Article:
This week’s Spectator cover piece is written by our readers. Here are some more letters to Scottish voters, explaining why our United Kingdom should stay together.
I come from the Isles of Scilly, which is as far away from Scotland as it’s possible to get whilst remaining in the UK. Flung out into the Atlantic ocean, 28 miles off Land’s End, I have always thought of my islands as part of the great Celtic fringe of this Kingdom.
All I can do is plead with the people of Scotland to look beyond an opportunity to ‘shake off Tory rule’ and to consider instead how fortunate it is to be born British, and how much Scotland means to the rest of this country. I plead with them to look around the world as the forces of nationalism and division take their toll and to reject them in favour of something far sweeter, far greater: a peaceful, prosperous and beautiful United Kingdom.
Christian May, Scilly Islander in London
Of course Scotland can be a very successful independent country again
But before the ties are severed please answer a few impertinent questions from an ignorant Englishman. Just what is so wrong with the Union? How has the Union stifled Scottish ambition and progress? And why is a state based on nationalism, even in its Scandinavian form, better than the multi-national one we have now?
No one can deny that there are serious deficiencies in the governance and indeed the democracy of the UK. But these deficiencies are correctable and they are not in any case intrinsic to the Union. Please stay and help us all build something better for all of us.
I could write you a letter soaked in statistics and pished in percentages, but I won’t: my Britain can’t be replicated in a spreadsheet.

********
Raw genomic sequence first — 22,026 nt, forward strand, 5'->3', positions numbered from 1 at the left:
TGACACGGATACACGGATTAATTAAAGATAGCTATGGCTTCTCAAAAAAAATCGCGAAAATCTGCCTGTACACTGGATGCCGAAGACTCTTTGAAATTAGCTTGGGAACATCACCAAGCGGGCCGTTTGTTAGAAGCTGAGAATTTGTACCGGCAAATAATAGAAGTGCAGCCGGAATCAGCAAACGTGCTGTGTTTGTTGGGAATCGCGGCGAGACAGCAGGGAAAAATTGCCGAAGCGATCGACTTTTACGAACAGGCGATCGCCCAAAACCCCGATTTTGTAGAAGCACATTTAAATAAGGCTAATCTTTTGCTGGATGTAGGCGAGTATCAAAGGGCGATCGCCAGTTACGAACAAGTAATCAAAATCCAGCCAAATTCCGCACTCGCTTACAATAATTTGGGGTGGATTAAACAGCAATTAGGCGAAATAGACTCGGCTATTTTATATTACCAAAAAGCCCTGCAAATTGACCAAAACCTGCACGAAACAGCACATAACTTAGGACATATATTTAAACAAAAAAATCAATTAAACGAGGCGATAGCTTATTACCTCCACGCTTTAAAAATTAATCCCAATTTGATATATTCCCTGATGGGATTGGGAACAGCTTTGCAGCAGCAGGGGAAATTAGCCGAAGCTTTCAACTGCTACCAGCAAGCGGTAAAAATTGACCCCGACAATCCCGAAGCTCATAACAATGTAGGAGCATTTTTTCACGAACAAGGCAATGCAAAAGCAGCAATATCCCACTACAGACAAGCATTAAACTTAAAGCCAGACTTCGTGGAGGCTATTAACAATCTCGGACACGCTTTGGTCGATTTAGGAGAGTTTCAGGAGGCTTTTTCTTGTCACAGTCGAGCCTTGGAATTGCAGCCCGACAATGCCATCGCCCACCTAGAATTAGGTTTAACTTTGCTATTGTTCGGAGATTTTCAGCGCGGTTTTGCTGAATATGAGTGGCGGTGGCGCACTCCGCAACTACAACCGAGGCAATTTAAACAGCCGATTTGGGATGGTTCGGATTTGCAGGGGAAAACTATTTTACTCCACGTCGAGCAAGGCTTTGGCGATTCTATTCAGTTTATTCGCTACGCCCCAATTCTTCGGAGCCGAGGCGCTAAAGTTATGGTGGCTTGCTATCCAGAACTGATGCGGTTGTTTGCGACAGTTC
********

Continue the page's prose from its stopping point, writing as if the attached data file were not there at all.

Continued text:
My case for the Union is unashamedly based in emotion.
Our little island has a seat on the UN Security Council, real clout in NATO and a strong voice in Europe. British regiments fight for girls to be allowed an education, and British companies provide employment from Mumbai to Singapore.
So please, please: do what I wish I had the opportunity to do, and vote to keep us together. Not just for Scotland, not just for Britain, but for the rest of the world too.
Mhairi Fraser, a Hong Kong-born Scot in London.
Apparently a popular slogan among the Yes campaign has been ‘no more tory governments ever’. Well, I speak for myself, and the 16 and 17 year olds voting in this very referendum, when I say we haven’t had an outright Tory government yet.
This is a way of saying that if there is one factor Scots should not vote on, its what party in government they think they will get
Politics change. But independence would be forever.
Carter Brace, Surrey.
Britain is my adopted country, where I work, live, will soon marry and start a family. I may be Nova Scotian, but I’m also British (I have the paperwork to prove it). As such, the Scottish independence debate saddens me, because it means such a significant part of our society do not also view themselves as part of Britain. In my eyes, someone may be Scottish, Welsh, English or Northern Irish, but I always saw them as British too.
I hope the people living in Scotland realise they are indeed wanted as a part.